Oil Consumption Through the Turbine Intake
Oil Consumption Through the Turbine
When you buy a car equipped with a turbocharger (turbine), you get not only power under the hood and excellent dynamic performance of the car but also a sensitive engine component that can cause a lot of trouble. Turbine repair is not cheap; it is often more expensive than buying a new turbine, and there aren’t many shops that can do the job right. Therefore, many car owners are concerned about how to extend the life of the turbine. The most important thing is the proper operation of the vehicle. Continuous operation of a turbocharged engine with low-quality oil, engine overheating, incorrect vehicle operation, or not doing an oil change on time, are all common reasons for an oil to get into Turbocharger.
Causes of Turbine Failure
Let’s consider the main causes that lead to the “death” of turbines:
- Problems in the turbine lubrication system.
- Presence of impurities and abrasive particles in oil.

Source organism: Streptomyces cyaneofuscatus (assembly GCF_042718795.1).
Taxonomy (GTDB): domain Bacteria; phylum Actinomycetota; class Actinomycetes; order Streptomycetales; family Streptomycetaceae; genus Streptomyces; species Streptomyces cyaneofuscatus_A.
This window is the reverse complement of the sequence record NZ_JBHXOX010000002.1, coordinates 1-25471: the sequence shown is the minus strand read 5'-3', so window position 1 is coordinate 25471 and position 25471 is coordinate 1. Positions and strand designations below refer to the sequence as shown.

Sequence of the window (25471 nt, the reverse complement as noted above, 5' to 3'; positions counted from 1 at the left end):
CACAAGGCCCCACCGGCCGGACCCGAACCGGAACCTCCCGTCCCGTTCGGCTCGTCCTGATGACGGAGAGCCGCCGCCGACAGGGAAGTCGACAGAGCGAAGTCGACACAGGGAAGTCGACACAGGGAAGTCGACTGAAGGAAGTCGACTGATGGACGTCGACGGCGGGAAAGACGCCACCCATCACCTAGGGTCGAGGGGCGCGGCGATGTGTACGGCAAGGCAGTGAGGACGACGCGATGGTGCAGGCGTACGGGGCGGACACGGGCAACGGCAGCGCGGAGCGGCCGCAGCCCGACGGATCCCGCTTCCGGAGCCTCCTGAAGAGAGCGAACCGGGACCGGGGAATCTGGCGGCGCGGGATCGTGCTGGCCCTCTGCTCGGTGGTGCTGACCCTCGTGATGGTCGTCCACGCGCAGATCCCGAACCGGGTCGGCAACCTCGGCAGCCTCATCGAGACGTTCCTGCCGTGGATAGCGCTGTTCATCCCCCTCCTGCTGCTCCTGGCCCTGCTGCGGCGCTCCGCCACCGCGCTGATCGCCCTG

- Contamination of elements of the exhaust gas purification system.
- Improper operation of the vehicle.
- Foreign objects getting into the air line.
The fifth case belongs in the category of force majeure circumstances, so we will not consider it.
Problems in the Turbine Lubrication System
Much has been said and written about the quality of motor oil, so let’s look at the basic requirements for motor oil selection and oil system maintenance:
- use high-quality lubricants; motor oil specifications must meet the requirements of the vehicle manufacturer,
- select the oil appropriate for turbocharged engines; it should have a high flash point, at least 230 °C,
- maintain the level of oil in the system not lower than the minimum mark on the dipstick,
- observe oil change intervals; in case of turbocharged engines, it is recommended to change the oil earlier than the set interval by approximately 10%.
Overheating is a turbine killer. It is caused by oil starvation when the turbine is not getting the right amount of lubricant and the plain bearings are operating in the boundary friction mode. Clogging of turbine oil ducts leads to oil starvation of the turbine and a temperature increase in the bearing–turbine shaft friction pair. In the high temperature zone, the oil burns, leading to coke formation, scuffing, and loss of tightness of the seals.